Under the guidance of Professor Yoram Margalioth, the Institute has conducted a study on tax policy from the perspective of household economies, which suggests an alternative to the existing tax system.

The document presents one of the shortcomings of the Israeli tax system in the way the family unit is taxed, which adversely affects the haredi sector where the number of children per household is relatively higher and the woman is the main breadwinner.

Income tax should be calculated according to taxpayers’ economic ability, meaning, according to their ability to consume goods and services. Consumption takes place at the household level, which generally means the family unit. Generally the couple shares their income, and naturally they include their children. Thus, the basic taxpaying unit of analysis should be the family, not the individual.

But instead the Israeli tax system is preoccupied with the question of whether to calculate the couples’ income as joint income (which is the rule) or as separate (the exception to the rule – which is so common that, in effect, it constitutes the rule), and changes legislation in this regard every several years. In addition, the number of children in the family reduces the tax liability indirectly by providing tax credits whose amount is determined arbitrarily, instead of doing so directly and accurately as will be suggested below.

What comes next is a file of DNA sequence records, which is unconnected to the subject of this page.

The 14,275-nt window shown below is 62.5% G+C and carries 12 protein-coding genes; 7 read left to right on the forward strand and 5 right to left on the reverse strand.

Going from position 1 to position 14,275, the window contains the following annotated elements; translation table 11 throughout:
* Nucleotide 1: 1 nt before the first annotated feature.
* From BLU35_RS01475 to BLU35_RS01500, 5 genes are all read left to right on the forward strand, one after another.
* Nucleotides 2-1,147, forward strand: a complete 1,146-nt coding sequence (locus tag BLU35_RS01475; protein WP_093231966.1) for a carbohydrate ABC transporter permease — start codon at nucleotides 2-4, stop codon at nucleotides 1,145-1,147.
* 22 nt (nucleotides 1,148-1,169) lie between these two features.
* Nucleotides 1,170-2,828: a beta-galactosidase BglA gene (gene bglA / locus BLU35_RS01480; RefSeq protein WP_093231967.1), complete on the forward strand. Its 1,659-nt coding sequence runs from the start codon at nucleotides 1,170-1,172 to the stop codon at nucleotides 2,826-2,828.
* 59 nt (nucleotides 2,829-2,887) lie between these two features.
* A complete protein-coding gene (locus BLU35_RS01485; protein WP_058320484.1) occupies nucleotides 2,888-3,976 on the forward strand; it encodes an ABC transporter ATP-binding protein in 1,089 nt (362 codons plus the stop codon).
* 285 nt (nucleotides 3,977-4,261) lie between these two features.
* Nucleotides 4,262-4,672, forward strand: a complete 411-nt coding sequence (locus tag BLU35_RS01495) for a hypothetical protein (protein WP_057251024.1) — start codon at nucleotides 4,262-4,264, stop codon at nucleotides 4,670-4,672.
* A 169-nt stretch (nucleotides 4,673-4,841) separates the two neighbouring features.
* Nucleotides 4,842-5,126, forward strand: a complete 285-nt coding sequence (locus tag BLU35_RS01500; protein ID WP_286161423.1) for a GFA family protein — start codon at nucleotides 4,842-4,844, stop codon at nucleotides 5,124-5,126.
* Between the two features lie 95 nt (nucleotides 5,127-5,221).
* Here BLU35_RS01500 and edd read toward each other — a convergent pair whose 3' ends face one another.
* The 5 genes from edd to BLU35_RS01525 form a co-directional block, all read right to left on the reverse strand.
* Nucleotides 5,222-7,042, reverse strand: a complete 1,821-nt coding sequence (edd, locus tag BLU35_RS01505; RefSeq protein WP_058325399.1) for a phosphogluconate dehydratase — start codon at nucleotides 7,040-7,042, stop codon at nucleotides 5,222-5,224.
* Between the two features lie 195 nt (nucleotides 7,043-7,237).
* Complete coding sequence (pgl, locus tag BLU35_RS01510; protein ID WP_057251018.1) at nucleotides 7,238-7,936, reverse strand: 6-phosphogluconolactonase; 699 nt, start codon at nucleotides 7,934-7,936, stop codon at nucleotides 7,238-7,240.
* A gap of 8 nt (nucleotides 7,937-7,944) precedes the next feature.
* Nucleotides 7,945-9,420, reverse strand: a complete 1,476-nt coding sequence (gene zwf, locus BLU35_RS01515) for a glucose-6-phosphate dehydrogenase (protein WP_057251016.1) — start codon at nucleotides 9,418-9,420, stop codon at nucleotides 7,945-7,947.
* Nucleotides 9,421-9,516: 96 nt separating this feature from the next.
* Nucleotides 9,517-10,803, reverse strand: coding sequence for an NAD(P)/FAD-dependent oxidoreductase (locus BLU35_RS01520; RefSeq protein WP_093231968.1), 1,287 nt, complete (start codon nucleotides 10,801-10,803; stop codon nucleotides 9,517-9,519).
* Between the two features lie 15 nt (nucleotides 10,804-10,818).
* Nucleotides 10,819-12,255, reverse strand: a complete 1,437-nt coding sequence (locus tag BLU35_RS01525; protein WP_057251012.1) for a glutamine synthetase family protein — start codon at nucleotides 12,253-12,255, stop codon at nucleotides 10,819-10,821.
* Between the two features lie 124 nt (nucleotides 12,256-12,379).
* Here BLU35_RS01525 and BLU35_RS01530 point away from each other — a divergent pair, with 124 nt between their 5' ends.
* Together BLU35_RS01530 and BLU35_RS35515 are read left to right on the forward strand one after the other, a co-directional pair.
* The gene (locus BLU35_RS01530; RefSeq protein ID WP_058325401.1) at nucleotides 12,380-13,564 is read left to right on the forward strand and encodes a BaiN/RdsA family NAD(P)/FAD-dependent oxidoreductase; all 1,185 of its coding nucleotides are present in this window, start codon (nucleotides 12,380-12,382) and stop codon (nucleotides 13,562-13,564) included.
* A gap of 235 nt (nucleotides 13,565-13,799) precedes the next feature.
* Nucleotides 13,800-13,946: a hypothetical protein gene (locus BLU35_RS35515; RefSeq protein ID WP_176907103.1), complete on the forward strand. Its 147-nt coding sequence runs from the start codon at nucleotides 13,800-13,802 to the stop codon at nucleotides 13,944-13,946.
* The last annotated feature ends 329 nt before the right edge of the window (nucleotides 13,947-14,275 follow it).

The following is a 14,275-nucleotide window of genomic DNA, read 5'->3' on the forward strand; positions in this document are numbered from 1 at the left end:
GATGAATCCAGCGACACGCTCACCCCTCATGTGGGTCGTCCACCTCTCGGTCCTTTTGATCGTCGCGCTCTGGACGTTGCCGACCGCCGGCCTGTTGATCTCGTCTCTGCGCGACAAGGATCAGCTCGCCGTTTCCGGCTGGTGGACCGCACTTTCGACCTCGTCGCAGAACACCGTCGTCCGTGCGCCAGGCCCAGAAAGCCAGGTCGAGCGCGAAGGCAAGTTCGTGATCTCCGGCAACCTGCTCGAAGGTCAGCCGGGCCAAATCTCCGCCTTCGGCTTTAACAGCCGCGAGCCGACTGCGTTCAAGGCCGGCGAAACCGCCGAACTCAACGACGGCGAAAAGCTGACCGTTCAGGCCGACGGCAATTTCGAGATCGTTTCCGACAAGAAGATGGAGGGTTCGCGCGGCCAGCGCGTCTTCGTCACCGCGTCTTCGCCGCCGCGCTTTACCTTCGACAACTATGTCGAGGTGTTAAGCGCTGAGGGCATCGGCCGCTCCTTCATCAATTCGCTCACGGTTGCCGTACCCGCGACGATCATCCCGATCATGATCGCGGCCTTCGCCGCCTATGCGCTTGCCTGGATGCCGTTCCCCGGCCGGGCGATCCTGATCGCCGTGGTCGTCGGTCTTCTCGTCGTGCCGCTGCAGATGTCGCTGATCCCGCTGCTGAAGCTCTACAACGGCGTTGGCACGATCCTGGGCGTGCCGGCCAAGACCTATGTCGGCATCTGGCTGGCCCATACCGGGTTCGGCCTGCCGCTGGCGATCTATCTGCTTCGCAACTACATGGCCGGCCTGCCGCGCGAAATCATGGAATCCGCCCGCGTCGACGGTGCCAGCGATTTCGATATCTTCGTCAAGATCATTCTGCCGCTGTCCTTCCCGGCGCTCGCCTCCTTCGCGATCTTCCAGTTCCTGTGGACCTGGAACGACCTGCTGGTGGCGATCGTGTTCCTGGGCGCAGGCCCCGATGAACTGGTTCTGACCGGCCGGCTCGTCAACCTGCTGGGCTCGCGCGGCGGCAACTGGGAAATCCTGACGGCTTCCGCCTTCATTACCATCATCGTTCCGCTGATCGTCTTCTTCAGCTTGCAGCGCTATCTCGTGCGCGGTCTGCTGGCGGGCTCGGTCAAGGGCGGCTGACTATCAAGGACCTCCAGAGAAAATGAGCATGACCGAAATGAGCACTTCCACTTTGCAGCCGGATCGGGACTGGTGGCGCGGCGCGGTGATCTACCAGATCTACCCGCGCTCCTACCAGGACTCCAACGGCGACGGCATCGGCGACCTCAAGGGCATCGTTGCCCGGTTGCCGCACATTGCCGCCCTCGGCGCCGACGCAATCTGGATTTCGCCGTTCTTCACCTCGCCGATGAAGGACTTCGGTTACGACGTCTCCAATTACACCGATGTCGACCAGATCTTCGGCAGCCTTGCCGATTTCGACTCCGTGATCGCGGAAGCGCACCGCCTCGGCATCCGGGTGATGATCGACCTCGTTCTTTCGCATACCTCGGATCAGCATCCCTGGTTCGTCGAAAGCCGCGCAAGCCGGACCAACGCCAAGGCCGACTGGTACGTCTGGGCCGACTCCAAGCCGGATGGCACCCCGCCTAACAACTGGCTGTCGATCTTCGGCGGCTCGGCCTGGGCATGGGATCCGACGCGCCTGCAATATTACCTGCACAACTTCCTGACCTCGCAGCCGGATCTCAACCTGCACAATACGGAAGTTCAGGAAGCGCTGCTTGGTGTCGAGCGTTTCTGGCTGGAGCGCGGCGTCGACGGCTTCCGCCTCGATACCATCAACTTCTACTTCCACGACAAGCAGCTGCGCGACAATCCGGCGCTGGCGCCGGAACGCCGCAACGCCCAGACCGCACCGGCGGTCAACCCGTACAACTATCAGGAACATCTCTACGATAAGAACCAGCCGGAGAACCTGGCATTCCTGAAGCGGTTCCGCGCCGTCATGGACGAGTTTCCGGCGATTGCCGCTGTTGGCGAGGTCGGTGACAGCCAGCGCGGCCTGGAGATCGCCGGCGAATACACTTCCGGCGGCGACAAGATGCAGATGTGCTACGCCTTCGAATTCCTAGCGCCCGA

The proper way to tax the family unit is to consolidate all incomes and distribute it across the number persons in the household. Thus, for example, let’s compare two families who both have a taxable income of 20,000 NIS per month. One family has two parents and three children, and the other has two parents and six children. The per capita consumption capacity of the first family is higher than the per capita consumption capacity of the second, and therefore it should pay higher taxes.

If we calculate the tax by dividing the household income by the number of persons consuming it, the tax imposed will reflect the fact that the per capita income in the first family is 4,000 NIS, while in the second family it is 2,500 NIS.

To be precise, we should take into account economies of scale enjoyed by members living in a joint household. Some household expenses are fixed costs for all members of the household, while some expenses are variable. The National Insurance Institute calculates these economies of scale in calculating the poverty line, using equivalence scales to convert the number of household members to standard persons. The same should be done when calculating taxable income.

These proposed changes in the tax system will promote equality between households, prevent discrimination against households with a larger number of children, and will enable calculating tax according to household incomes irrespective of which spouse is the one earning it.

This is an example of a suggested amendment that will fix the tax distortion of haredi households in a way that is consistent with basic principles of public economy and works to the benefit of the entire population.

A policy document based on this study is presently being written, and an article detailing the research project and its findings is due to be published in a leading Israeli academic journal.